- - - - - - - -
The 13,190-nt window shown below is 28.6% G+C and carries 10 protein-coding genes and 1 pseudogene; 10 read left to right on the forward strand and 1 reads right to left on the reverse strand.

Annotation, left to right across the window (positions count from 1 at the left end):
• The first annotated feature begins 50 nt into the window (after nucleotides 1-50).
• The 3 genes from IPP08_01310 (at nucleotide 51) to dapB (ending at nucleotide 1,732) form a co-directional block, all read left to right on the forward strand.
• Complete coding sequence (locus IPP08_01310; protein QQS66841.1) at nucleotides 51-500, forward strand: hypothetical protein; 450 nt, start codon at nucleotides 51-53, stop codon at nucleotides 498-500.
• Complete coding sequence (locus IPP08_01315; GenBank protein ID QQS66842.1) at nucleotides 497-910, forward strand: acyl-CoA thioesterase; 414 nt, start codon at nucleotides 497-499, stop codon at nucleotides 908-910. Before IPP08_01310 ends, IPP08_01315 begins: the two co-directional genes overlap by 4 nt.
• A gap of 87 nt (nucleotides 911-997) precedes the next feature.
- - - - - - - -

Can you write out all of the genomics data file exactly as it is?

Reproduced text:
The 13,190-nt window shown below is 28.6% G+C and carries 10 protein-coding genes and 1 pseudogene; 10 read left to right on the forward strand and 1 reads right to left on the reverse strand.

Annotation, left to right across the window (positions count from 1 at the left end):
• The first annotated feature begins 50 nt into the window (after nucleotides 1-50).
• The 3 genes from IPP08_01310 (at nucleotide 51) to dapB (ending at nucleotide 1,732) form a co-directional block, all read left to right on the forward strand.
• Complete coding sequence (locus IPP08_01310; protein QQS66841.1) at nucleotides 51-500, forward strand: hypothetical protein; 450 nt, start codon at nucleotides 51-53, stop codon at nucleotides 498-500.
• Complete coding sequence (locus IPP08_01315; GenBank protein ID QQS66842.1) at nucleotides 497-910, forward strand: acyl-CoA thioesterase; 414 nt, start codon at nucleotides 497-499, stop codon at nucleotides 908-910. Before IPP08_01310 ends, IPP08_01315 begins: the two co-directional genes overlap by 4 nt.
• A gap of 87 nt (nucleotides 911-997) precedes the next feature.